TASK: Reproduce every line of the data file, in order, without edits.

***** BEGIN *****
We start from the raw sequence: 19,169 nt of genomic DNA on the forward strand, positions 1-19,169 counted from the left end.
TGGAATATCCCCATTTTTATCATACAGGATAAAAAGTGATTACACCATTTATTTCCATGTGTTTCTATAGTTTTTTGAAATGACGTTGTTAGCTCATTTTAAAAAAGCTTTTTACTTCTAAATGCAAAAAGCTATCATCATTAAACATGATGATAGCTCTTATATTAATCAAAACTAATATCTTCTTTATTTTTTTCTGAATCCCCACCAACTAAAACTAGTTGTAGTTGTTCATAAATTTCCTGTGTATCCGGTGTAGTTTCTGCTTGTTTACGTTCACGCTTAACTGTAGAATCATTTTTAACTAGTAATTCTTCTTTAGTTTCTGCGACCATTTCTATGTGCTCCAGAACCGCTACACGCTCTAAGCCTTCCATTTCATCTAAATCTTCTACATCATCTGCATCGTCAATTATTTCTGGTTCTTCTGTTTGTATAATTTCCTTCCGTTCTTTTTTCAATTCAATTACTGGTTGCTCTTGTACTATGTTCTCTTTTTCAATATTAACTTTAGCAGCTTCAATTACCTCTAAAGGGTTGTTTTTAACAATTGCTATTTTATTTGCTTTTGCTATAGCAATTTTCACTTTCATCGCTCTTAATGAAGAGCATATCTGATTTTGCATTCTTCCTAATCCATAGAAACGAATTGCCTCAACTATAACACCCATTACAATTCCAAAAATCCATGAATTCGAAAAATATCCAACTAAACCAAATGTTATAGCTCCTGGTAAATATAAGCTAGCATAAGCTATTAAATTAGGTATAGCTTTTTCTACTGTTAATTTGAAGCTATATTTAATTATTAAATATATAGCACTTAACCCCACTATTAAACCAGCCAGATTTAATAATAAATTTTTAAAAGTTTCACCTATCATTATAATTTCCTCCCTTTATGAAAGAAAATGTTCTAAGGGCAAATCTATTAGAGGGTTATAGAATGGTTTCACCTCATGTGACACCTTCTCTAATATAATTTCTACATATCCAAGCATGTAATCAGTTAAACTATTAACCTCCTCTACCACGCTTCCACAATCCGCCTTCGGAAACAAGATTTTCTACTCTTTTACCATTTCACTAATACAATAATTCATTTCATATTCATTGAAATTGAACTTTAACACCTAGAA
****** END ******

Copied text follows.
We start from the raw sequence: 19,169 nt of genomic DNA on the forward strand, positions 1-19,169 counted from the left end.
TGGAATATCCCCATTTTTATCATACAGGATAAAAAGTGATTACACCATTTATTTCCATGTGTTTCTATAGTTTTTTGAAATGACGTTGTTAGCTCATTTTAAAAAAGCTTTTTACTTCTAAATGCAAAAAGCTATCATCATTAAACATGATGATAGCTCTTATATTAATCAAAACTAATATCTTCTTTATTTTTTTCTGAATCCCCACCAACTAAAACTAGTTGTAGTTGTTCATAAATTTCCTGTGTATCCGGTGTAGTTTCTGCTTGTTTACGTTCACGCTTAACTGTAGAATCATTTTTAACTAGTAATTCTTCTTTAGTTTCTGCGACCATTTCTATGTGCTCCAGAACCGCTACACGCTCTAAGCCTTCCATTTCATCTAAATCTTCTACATCATCTGCATCGTCAATTATTTCTGGTTCTTCTGTTTGTATAATTTCCTTCCGTTCTTTTTTCAATTCAATTACTGGTTGCTCTTGTACTATGTTCTCTTTTTCAATATTAACTTTAGCAGCTTCAATTACCTCTAAAGGGTTGTTTTTAACAATTGCTATTTTATTTGCTTTTGCTATAGCAATTTTCACTTTCATCGCTCTTAATGAAGAGCATATCTGATTTTGCATTCTTCCTAATCCATAGAAACGAATTGCCTCAACTATAACACCCATTACAATTCCAAAAATCCATGAATTCGAAAAATATCCAACTAAACCAAATGTTATAGCTCCTGGTAAATATAAGCTAGCATAAGCTATTAAATTAGGTATAGCTTTTTCTACTGTTAATTTGAAGCTATATTTAATTATTAAATATATAGCACTTAACCCCACTATTAAACCAGCCAGATTTAATAATAAATTTTTAAAAGTTTCACCTATCATTATAATTTCCTCCCTTTATGAAAGAAAATGTTCTAAGGGCAAATCTATTAGAGGGTTATAGAATGGTTTCACCTCATGTGACACCTTCTCTAATATAATTTCTACATATCCAAGCATGTAATCAGTTAAACTATTAACCTCCTCTACCACGCTTCCACAATCCGCCTTCGGAAACAAGATTTTCTACTCTTTTACCATTTCACTAATACAATAATTCATTTCATATTCATTGAAATTGAACTTTAACACCTAGAA